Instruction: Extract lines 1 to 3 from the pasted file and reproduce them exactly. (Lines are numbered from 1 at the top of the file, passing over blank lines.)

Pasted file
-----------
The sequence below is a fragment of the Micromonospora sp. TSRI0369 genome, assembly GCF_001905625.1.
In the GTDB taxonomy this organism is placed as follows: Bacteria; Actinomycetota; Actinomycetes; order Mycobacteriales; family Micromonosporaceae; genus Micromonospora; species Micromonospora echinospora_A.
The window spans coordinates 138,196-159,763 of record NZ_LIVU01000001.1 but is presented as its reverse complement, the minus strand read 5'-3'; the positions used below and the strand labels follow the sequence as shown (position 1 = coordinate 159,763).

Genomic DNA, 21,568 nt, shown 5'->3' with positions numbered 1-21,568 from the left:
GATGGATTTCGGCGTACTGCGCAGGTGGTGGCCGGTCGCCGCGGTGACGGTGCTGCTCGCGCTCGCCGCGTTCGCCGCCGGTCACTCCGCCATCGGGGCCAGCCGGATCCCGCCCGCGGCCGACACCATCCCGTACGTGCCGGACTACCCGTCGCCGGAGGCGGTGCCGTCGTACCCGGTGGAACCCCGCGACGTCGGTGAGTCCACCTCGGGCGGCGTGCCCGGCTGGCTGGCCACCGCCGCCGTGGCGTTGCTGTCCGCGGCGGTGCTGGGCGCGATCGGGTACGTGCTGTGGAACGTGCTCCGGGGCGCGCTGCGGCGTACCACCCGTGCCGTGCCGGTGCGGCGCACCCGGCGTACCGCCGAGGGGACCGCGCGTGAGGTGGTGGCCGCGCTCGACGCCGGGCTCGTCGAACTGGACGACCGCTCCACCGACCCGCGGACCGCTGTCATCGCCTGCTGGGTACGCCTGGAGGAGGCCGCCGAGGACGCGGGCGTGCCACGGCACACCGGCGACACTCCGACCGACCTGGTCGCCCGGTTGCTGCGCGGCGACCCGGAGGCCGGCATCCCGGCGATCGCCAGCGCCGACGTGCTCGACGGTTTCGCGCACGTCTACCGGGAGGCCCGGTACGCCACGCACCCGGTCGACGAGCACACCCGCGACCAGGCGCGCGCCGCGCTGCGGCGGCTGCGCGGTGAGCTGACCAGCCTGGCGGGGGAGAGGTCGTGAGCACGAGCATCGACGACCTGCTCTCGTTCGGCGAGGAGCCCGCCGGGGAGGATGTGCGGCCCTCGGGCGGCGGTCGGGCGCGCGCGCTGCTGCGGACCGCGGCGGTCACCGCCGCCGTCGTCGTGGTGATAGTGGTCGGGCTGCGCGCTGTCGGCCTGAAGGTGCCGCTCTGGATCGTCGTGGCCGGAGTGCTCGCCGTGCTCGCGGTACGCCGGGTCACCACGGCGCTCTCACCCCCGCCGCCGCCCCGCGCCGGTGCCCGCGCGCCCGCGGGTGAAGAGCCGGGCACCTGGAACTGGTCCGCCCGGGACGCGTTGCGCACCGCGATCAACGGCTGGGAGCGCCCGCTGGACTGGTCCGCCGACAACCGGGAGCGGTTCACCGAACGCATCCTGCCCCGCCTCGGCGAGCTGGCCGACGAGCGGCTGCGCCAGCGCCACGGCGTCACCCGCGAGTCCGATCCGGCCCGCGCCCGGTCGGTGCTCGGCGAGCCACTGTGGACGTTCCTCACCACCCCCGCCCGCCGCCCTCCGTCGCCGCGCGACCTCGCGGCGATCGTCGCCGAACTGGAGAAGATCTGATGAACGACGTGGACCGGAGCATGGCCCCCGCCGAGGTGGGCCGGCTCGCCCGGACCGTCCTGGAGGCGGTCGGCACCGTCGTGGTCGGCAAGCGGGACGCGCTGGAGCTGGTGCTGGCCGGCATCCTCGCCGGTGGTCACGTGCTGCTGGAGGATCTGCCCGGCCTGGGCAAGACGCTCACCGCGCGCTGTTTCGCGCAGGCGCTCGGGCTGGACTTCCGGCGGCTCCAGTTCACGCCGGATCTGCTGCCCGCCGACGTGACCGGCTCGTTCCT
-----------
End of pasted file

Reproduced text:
The sequence below is a fragment of the Micromonospora sp. TSRI0369 genome, assembly GCF_001905625.1.
In the GTDB taxonomy this organism is placed as follows: Bacteria; Actinomycetota; Actinomycetes; order Mycobacteriales; family Micromonosporaceae; genus Micromonospora; species Micromonospora echinospora_A.
The window spans coordinates 138,196-159,763 of record NZ_LIVU01000001.1 but is presented as its reverse complement, the minus strand read 5'-3'; the positions used below and the strand labels follow the sequence as shown (position 1 = coordinate 159,763).